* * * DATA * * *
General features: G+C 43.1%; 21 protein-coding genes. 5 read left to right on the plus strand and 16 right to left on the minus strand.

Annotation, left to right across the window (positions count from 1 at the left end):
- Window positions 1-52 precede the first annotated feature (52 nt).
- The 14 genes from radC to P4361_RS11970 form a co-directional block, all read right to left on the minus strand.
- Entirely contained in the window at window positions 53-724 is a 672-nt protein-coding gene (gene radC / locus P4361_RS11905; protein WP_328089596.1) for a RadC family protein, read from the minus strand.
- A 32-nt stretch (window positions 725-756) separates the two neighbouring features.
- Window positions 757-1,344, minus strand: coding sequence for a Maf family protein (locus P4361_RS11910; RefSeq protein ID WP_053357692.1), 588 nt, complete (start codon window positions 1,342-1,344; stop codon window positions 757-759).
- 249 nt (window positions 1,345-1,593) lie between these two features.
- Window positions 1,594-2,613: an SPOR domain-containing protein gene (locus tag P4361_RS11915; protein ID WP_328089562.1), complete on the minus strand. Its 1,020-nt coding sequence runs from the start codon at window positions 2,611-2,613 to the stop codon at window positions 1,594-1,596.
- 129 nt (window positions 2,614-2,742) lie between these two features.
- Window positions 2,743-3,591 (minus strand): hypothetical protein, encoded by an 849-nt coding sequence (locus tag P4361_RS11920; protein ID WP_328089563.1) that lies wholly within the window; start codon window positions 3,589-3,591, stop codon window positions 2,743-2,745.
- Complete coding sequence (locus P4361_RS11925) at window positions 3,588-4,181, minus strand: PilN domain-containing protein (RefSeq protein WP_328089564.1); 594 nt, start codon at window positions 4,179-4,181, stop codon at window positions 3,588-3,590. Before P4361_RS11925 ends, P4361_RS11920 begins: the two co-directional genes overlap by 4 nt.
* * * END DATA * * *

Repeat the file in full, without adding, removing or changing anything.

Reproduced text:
General features: G+C 43.1%; 21 protein-coding genes. 5 read left to right on the plus strand and 16 right to left on the minus strand.

Annotation, left to right across the window (positions count from 1 at the left end):
- Window positions 1-52 precede the first annotated feature (52 nt).
- The 14 genes from radC to P4361_RS11970 form a co-directional block, all read right to left on the minus strand.
- Entirely contained in the window at window positions 53-724 is a 672-nt protein-coding gene (gene radC / locus P4361_RS11905; protein WP_328089596.1) for a RadC family protein, read from the minus strand.
- A 32-nt stretch (window positions 725-756) separates the two neighbouring features.
- Window positions 757-1,344, minus strand: coding sequence for a Maf family protein (locus P4361_RS11910; RefSeq protein ID WP_053357692.1), 588 nt, complete (start codon window positions 1,342-1,344; stop codon window positions 757-759).
- 249 nt (window positions 1,345-1,593) lie between these two features.
- Window positions 1,594-2,613: an SPOR domain-containing protein gene (locus tag P4361_RS11915; protein ID WP_328089562.1), complete on the minus strand. Its 1,020-nt coding sequence runs from the start codon at window positions 2,611-2,613 to the stop codon at window positions 1,594-1,596.
- 129 nt (window positions 2,614-2,742) lie between these two features.
- Window positions 2,743-3,591 (minus strand): hypothetical protein, encoded by an 849-nt coding sequence (locus tag P4361_RS11920; protein ID WP_328089563.1) that lies wholly within the window; start codon window positions 3,589-3,591, stop codon window positions 2,743-2,745.
- Complete coding sequence (locus P4361_RS11925) at window positions 3,588-4,181, minus strand: PilN domain-containing protein (RefSeq protein WP_328089564.1); 594 nt, start codon at window positions 4,179-4,181, stop codon at window positions 3,588-3,590. Before P4361_RS11925 ends, P4361_RS11920 begins: the two co-directional genes overlap by 4 nt.